Home | Reviews | Exclusive Writings | Great Links | Miscellaneous | FAQ | Contact Us

Closer /

Rated: R

Starring: Julia Roberts, Jude Law, Natalie Portman, Clive Owen, Michael Haley

Directed by: Mike Nichols

Produced by: John Calley, Cary Brokaw, Robert Fox, Mike Nichols, Scott Rudin
Written by:
Patrick Marber
Distributor: Columbia Pictures



     One negative can overshadow one hundred positives, and so proves Mike Nichols’ Closer, a movie which contains some of the most contrived dialogue in years. It is packed with terrific performances, with those of rising star Natalie Portman and the popular Jude Law being the best, in addition to some very provocative direction. However, when the characters converse—one of the things they do for most of the movie’s duration—the film comes across as more of an over-the-top and laughably stupid cinematic exercise than an intelligent and observant character study. Sex and affairs are serious business, but when described in the graphically overblown light of Closer, they seem profoundly silly. The movie could seriously qualify as a classic dark comedy.

     The opening sequence of the film serves as case-in-point that Closer would probably be better off with its dialogue tracks muted. Amidst the apocalyptic title song, which works immensely well, at first, but becomes increasingly annoying as the film progresses, Dan (Law) and Alice (Portman) face each other as they each walk along a London street, thinking that they will soon intersect and never look back on the moment in time again. But, the audience, of course, knows otherwise. Dan stares at Alice and Alice stares at Dan, both of them hypnotized and flirtatious, as Nichols uses a cooling slow-motion-like technique. Consumed and distracted by her vision of him, Alice is hit by an approaching taxi. Quick to help her, Dan rushes to the scene, and as she comes out of unconsciousness with only a few minor scratches, seconds later, the words “Hello, stranger,” pour carefully and vulnerably from her lips and into his eardrums. Law and Portman share chemistry and the style they immerse themselves in is accomplished, but let’s be honest with ourselves, here. Sure, the comment is made in a partially tongue-in-cheek way, confirming that Alice and Dan have been communicating through body language for the entire scene long, but, seriously, “Hello, Stranger”? “Hello, Stranger”? “Hello, Stranger”?

     After a trip to the emergency room, Alice and Dan develop a serious, albeit ambiguous, relationship. Later, they meet Anna (Julia Roberts), a photographer who takes both of their pictures, and eventually her fate-sprung husband, Larry (Clive Owen), a dermatologist. During Closer’s duration, each of the four cheats on the other; cross-cutting affairs within the quadrangle become commonplace in their lives. Not to mention that, in the interest of keeping their relationships “truthful”—which here really means more extensively backstabbing one another—questions about partners’ sexual habits, when cheating, often arise. If dealt with realistically, scenes containing these exchanges could’ve been heartbreaking and revelatory. However, in the hands of writer Patrick Marber, who adapted the screenplay from his own play, they only seem artificial. In particular, a conversation between Larry and Anna, which includes a detailed account of a session of intercourse she has with Dan, is an eye-roller of catastrophic proportions.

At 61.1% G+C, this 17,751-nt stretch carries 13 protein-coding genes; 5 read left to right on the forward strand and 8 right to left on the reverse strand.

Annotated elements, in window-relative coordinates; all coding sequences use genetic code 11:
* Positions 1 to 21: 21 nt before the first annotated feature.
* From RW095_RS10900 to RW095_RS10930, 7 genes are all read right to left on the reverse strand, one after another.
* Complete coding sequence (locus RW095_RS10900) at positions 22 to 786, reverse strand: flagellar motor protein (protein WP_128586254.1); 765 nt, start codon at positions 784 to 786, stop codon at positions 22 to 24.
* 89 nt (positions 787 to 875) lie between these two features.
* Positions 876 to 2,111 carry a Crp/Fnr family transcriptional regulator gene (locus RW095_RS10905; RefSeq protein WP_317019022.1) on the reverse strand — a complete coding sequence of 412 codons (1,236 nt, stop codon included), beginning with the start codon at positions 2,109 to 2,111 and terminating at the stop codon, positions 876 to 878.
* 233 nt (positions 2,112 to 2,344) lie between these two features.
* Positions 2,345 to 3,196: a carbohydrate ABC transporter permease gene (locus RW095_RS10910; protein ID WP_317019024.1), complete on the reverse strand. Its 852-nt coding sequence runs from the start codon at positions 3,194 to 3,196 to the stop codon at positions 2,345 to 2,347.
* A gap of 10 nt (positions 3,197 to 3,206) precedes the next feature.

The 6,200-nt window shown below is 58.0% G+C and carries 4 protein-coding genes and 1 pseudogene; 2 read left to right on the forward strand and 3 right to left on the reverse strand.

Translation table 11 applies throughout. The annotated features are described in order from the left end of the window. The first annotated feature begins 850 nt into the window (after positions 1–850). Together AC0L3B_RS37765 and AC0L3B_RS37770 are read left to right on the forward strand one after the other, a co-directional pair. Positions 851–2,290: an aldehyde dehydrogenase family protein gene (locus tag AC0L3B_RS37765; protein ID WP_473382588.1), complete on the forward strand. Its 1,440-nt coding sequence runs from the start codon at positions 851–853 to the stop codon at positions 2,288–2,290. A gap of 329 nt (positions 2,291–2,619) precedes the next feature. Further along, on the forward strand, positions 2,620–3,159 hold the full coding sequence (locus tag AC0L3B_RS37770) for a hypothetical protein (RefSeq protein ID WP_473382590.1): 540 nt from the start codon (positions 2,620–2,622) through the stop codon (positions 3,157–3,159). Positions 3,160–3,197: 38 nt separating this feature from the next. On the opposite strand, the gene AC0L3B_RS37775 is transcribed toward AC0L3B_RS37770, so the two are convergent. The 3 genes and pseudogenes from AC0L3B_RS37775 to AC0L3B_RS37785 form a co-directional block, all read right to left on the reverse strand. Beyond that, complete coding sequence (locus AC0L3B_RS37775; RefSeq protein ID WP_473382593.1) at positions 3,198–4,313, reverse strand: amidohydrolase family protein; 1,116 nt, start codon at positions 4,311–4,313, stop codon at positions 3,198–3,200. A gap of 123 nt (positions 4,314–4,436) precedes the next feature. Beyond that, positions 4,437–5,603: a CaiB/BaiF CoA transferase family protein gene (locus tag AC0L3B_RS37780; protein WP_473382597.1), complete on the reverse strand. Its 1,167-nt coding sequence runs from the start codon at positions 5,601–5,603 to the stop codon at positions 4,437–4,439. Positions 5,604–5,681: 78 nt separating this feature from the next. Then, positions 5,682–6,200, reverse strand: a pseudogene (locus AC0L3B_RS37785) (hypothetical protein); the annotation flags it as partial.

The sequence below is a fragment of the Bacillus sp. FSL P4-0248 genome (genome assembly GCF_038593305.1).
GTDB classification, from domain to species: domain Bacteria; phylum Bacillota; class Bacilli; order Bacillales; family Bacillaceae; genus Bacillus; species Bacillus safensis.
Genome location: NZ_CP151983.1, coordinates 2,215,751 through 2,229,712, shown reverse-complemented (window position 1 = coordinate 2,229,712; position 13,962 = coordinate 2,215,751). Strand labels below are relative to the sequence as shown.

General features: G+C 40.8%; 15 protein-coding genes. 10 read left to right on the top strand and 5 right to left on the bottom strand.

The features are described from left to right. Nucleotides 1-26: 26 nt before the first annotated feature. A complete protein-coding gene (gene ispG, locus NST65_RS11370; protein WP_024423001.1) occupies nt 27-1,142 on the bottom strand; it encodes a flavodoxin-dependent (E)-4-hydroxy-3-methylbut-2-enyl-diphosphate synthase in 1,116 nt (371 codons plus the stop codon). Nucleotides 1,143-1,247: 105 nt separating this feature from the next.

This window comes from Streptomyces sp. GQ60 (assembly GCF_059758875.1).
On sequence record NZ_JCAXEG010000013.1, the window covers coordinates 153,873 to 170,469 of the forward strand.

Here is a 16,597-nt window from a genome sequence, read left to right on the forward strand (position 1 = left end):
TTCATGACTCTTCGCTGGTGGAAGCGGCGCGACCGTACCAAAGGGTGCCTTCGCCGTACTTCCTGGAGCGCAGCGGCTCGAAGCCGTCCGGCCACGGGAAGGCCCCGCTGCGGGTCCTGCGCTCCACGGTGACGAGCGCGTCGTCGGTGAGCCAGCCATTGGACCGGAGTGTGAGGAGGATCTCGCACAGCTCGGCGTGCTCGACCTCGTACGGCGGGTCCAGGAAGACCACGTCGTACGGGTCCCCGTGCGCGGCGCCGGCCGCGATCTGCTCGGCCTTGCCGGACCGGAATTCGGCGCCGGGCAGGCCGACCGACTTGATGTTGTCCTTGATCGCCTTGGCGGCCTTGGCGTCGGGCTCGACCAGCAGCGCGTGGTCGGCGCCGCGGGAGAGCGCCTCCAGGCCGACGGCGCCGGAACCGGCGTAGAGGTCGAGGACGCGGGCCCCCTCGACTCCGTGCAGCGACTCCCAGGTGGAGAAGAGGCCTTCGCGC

The reason why the lines that the characters recite are so inept is because they are written for the sole purpose of sounding pleasant to the viewer’s ear. With them, Marber creates a rat-tat-tat rhythm with a stunning command of the English language. In this, he sacrifices any hope of exposing real, raw emotion, which is essential to this type of film’s success.  How many real people who behave in as despicable a nature as the characters in Closer can actually speak so eloquently? Not many, if any. I’m not even prepared to ponder how all four of them just so happen to be brilliant, deep thinkers, and express such amazingly well. If it was written in a novel, maybe the clever, talky dialogue of Closer might make for an imaginative experience. However, when coming from the mouths of actual actors, it just seems stupid. As a result of this, I didn’t feel motivated to even attempt to understand the characters’ various motives and feelings, rarely allowing me to become involved in the movie. For much of the duration, I sat back in my chair and thought about how anyone, character or living person, could become as big of a loser as one of the four central figures in Closer. Marber certainly has some great ideas, but his dialogue misrepresents them.

     I can admire the achievements of certain individuals in Closer (mainly Portman’s, Law’s, and Owen’s), but cannot help but wonder why they chose to participate in the making of a movie that was, essentially, dead on arrival. Did they not read the script before signing onto the project? Perhaps they simply wanted to participate in a film that had the “courage” to discuss issues that are seldom talked about in pieces of the medium, not realizing that Closer’s explicitness would ultimately only add to its ridiculousness? Whatever their motives, they have wasted their precious efforts on a blatant and puerile attempt at exploring sex and deceit, which will only be remembered for its repugnant dishonesty towards a touchy subject.

-Danny, Bucket Reviews (12.28.2004)

Back to Home
The Bucket Review's Rating Scale